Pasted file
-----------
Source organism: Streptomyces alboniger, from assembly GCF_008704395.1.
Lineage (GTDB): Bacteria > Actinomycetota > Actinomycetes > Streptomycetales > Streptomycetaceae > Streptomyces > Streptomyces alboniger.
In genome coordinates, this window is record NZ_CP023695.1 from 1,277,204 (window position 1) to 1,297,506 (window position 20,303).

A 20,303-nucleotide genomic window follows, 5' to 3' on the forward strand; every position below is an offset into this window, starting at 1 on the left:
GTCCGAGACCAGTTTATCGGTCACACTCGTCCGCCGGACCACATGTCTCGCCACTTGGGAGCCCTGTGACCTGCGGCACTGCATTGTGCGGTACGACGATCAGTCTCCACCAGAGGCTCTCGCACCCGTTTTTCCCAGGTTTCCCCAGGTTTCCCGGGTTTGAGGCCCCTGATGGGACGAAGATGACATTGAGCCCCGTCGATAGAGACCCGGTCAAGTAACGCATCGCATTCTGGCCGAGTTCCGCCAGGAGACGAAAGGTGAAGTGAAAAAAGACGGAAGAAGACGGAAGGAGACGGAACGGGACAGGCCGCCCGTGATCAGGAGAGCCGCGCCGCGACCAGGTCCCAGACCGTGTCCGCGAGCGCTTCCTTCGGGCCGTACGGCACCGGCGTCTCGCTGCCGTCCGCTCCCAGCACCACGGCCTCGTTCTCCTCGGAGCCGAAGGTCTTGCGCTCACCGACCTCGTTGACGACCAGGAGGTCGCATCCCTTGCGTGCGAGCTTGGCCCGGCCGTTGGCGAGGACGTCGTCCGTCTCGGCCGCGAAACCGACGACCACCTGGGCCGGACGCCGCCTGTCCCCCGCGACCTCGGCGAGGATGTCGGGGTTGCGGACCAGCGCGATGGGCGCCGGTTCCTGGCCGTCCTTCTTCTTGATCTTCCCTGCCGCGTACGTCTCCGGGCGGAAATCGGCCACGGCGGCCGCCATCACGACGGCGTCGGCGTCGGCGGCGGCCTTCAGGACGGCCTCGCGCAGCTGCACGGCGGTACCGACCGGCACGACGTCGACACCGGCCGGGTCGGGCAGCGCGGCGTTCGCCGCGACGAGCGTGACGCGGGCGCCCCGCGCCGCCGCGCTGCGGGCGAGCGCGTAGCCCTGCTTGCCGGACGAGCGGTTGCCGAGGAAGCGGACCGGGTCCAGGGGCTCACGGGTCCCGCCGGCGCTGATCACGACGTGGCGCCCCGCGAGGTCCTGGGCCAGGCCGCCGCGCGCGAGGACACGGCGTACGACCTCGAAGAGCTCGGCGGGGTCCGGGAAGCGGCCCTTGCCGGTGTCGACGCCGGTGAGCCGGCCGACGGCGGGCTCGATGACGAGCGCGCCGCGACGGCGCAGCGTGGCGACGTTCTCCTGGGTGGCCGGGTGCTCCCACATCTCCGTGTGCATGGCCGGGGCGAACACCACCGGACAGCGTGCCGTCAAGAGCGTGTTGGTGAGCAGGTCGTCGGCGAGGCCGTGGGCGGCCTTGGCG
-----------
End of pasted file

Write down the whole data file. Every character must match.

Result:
Source organism: Streptomyces alboniger, from assembly GCF_008704395.1.
Lineage (GTDB): Bacteria > Actinomycetota > Actinomycetes > Streptomycetales > Streptomycetaceae > Streptomyces > Streptomyces alboniger.
In genome coordinates, this window is record NZ_CP023695.1 from 1,277,204 (window position 1) to 1,297,506 (window position 20,303).

A 20,303-nucleotide genomic window follows, 5' to 3' on the forward strand; every position below is an offset into this window, starting at 1 on the left:
GTCCGAGACCAGTTTATCGGTCACACTCGTCCGCCGGACCACATGTCTCGCCACTTGGGAGCCCTGTGACCTGCGGCACTGCATTGTGCGGTACGACGATCAGTCTCCACCAGAGGCTCTCGCACCCGTTTTTCCCAGGTTTCCCCAGGTTTCCCGGGTTTGAGGCCCCTGATGGGACGAAGATGACATTGAGCCCCGTCGATAGAGACCCGGTCAAGTAACGCATCGCATTCTGGCCGAGTTCCGCCAGGAGACGAAAGGTGAAGTGAAAAAAGACGGAAGAAGACGGAAGGAGACGGAACGGGACAGGCCGCCCGTGATCAGGAGAGCCGCGCCGCGACCAGGTCCCAGACCGTGTCCGCGAGCGCTTCCTTCGGGCCGTACGGCACCGGCGTCTCGCTGCCGTCCGCTCCCAGCACCACGGCCTCGTTCTCCTCGGAGCCGAAGGTCTTGCGCTCACCGACCTCGTTGACGACCAGGAGGTCGCATCCCTTGCGTGCGAGCTTGGCCCGGCCGTTGGCGAGGACGTCGTCCGTCTCGGCCGCGAAACCGACGACCACCTGGGCCGGACGCCGCCTGTCCCCCGCGACCTCGGCGAGGATGTCGGGGTTGCGGACCAGCGCGATGGGCGCCGGTTCCTGGCCGTCCTTCTTCTTGATCTTCCCTGCCGCGTACGTCTCCGGGCGGAAATCGGCCACGGCGGCCGCCATCACGACGGCGTCGGCGTCGGCGGCGGCCTTCAGGACGGCCTCGCGCAGCTGCACGGCGGTACCGACCGGCACGACGTCGACACCGGCCGGGTCGGGCAGCGCGGCGTTCGCCGCGACGAGCGTGACGCGGGCGCCCCGCGCCGCCGCGCTGCGGGCGAGCGCGTAGCCCTGCTTGCCGGACGAGCGGTTGCCGAGGAAGCGGACCGGGTCCAGGGGCTCACGGGTCCCGCCGGCGCTGATCACGACGTGGCGCCCCGCGAGGTCCTGGGCCAGGCCGCCGCGCGCGAGGACACGGCGTACGACCTCGAAGAGCTCGGCGGGGTCCGGGAAGCGGCCCTTGCCGGTGTCGACGCCGGTGAGCCGGCCGACGGCGGGCTCGATGACGAGCGCGCCGCGACGGCGCAGCGTGGCGACGTTCTCCTGGGTGGCCGGGTGCTCCCACATCTCCGTGTGCATGGCCGGGGCGAACACCACCGGACAGCGTGCCGTCAAGAGCGTGTTGGTGAGCAGGTCGTCGGCGAGGCCGTGGGCGGCCTTGGCG